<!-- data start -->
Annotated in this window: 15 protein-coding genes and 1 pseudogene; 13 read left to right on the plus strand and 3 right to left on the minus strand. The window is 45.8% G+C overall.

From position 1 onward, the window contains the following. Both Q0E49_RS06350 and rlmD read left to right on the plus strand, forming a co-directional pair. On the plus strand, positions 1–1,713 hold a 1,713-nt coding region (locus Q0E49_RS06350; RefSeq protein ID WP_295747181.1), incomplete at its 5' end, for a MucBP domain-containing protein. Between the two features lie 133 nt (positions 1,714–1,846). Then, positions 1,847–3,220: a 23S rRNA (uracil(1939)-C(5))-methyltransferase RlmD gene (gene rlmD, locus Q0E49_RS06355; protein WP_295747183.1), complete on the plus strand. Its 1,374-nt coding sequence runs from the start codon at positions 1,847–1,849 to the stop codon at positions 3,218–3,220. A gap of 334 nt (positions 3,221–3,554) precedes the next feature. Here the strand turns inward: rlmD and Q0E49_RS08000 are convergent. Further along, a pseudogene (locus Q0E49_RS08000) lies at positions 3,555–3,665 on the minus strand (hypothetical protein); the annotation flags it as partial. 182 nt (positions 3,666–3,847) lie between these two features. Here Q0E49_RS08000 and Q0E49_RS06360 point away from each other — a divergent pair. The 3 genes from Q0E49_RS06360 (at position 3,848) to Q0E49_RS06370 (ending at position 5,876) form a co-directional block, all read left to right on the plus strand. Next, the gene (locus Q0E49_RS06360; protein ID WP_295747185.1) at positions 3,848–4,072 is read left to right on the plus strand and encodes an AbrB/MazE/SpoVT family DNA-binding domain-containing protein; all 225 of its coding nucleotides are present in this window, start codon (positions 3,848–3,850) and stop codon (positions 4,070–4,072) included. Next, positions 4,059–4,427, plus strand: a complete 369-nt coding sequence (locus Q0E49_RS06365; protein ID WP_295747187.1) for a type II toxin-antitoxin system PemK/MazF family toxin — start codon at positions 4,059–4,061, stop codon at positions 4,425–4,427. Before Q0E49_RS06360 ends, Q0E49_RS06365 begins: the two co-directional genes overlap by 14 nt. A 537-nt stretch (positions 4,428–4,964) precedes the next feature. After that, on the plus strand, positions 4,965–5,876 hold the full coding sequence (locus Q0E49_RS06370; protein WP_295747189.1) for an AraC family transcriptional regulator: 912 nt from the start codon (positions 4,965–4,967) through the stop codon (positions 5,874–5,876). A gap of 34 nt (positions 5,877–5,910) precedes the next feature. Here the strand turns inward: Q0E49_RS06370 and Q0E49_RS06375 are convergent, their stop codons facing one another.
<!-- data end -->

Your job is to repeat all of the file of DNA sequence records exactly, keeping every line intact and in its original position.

Annotated in this window: 15 protein-coding genes and 1 pseudogene; 13 read left to right on the plus strand and 3 right to left on the minus strand. The window is 45.8% G+C overall.

From position 1 onward, the window contains the following. Both Q0E49_RS06350 and rlmD read left to right on the plus strand, forming a co-directional pair. On the plus strand, positions 1–1,713 hold a 1,713-nt coding region (locus Q0E49_RS06350; RefSeq protein ID WP_295747181.1), incomplete at its 5' end, for a MucBP domain-containing protein. Between the two features lie 133 nt (positions 1,714–1,846). Then, positions 1,847–3,220: a 23S rRNA (uracil(1939)-C(5))-methyltransferase RlmD gene (gene rlmD, locus Q0E49_RS06355; protein WP_295747183.1), complete on the plus strand. Its 1,374-nt coding sequence runs from the start codon at positions 1,847–1,849 to the stop codon at positions 3,218–3,220. A gap of 334 nt (positions 3,221–3,554) precedes the next feature. Here the strand turns inward: rlmD and Q0E49_RS08000 are convergent. Further along, a pseudogene (locus Q0E49_RS08000) lies at positions 3,555–3,665 on the minus strand (hypothetical protein); the annotation flags it as partial. 182 nt (positions 3,666–3,847) lie between these two features. Here Q0E49_RS08000 and Q0E49_RS06360 point away from each other — a divergent pair. The 3 genes from Q0E49_RS06360 (at position 3,848) to Q0E49_RS06370 (ending at position 5,876) form a co-directional block, all read left to right on the plus strand. Next, the gene (locus Q0E49_RS06360; protein ID WP_295747185.1) at positions 3,848–4,072 is read left to right on the plus strand and encodes an AbrB/MazE/SpoVT family DNA-binding domain-containing protein; all 225 of its coding nucleotides are present in this window, start codon (positions 3,848–3,850) and stop codon (positions 4,070–4,072) included. Next, positions 4,059–4,427, plus strand: a complete 369-nt coding sequence (locus Q0E49_RS06365; protein ID WP_295747187.1) for a type II toxin-antitoxin system PemK/MazF family toxin — start codon at positions 4,059–4,061, stop codon at positions 4,425–4,427. Before Q0E49_RS06360 ends, Q0E49_RS06365 begins: the two co-directional genes overlap by 14 nt. A 537-nt stretch (positions 4,428–4,964) precedes the next feature. After that, on the plus strand, positions 4,965–5,876 hold the full coding sequence (locus Q0E49_RS06370; protein WP_295747189.1) for an AraC family transcriptional regulator: 912 nt from the start codon (positions 4,965–4,967) through the stop codon (positions 5,874–5,876). A gap of 34 nt (positions 5,877–5,910) precedes the next feature. Here the strand turns inward: Q0E49_RS06370 and Q0E49_RS06375 are convergent, their stop codons facing one another.